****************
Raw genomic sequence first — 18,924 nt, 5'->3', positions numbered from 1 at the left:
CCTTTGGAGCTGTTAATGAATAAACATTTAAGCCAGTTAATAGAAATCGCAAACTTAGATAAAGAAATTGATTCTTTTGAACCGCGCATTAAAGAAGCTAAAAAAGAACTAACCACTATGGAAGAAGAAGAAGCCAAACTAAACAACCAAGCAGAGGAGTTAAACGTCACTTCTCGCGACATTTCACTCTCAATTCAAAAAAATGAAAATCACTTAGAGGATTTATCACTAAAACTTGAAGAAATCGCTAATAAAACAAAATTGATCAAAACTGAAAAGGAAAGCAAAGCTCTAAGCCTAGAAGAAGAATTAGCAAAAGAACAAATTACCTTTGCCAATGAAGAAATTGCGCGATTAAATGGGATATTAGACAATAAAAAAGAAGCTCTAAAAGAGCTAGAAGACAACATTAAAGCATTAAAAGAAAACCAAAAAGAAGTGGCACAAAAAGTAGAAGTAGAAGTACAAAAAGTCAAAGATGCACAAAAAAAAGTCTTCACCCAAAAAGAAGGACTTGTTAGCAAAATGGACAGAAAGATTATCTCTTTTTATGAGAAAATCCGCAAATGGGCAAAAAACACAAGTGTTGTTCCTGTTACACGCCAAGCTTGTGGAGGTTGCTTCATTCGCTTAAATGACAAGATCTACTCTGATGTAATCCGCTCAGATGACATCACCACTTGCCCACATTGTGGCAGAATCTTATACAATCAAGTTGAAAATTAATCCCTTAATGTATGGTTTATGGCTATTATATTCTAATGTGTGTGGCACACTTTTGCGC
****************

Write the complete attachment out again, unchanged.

Raw genomic sequence first — 18,924 nt, 5'->3', positions numbered from 1 at the left:
CCTTTGGAGCTGTTAATGAATAAACATTTAAGCCAGTTAATAGAAATCGCAAACTTAGATAAAGAAATTGATTCTTTTGAACCGCGCATTAAAGAAGCTAAAAAAGAACTAACCACTATGGAAGAAGAAGAAGCCAAACTAAACAACCAAGCAGAGGAGTTAAACGTCACTTCTCGCGACATTTCACTCTCAATTCAAAAAAATGAAAATCACTTAGAGGATTTATCACTAAAACTTGAAGAAATCGCTAATAAAACAAAATTGATCAAAACTGAAAAGGAAAGCAAAGCTCTAAGCCTAGAAGAAGAATTAGCAAAAGAACAAATTACCTTTGCCAATGAAGAAATTGCGCGATTAAATGGGATATTAGACAATAAAAAAGAAGCTCTAAAAGAGCTAGAAGACAACATTAAAGCATTAAAAGAAAACCAAAAAGAAGTGGCACAAAAAGTAGAAGTAGAAGTACAAAAAGTCAAAGATGCACAAAAAAAAGTCTTCACCCAAAAAGAAGGACTTGTTAGCAAAATGGACAGAAAGATTATCTCTTTTTATGAGAAAATCCGCAAATGGGCAAAAAACACAAGTGTTGTTCCTGTTACACGCCAAGCTTGTGGAGGTTGCTTCATTCGCTTAAATGACAAGATCTACTCTGATGTAATCCGCTCAGATGACATCACCACTTGCCCACATTGTGGCAGAATCTTATACAATCAAGTTGAAAATTAATCCCTTAATGTATGGTTTATGGCTATTATATTCTAATGTGTGTGGCACACTTTTGCGC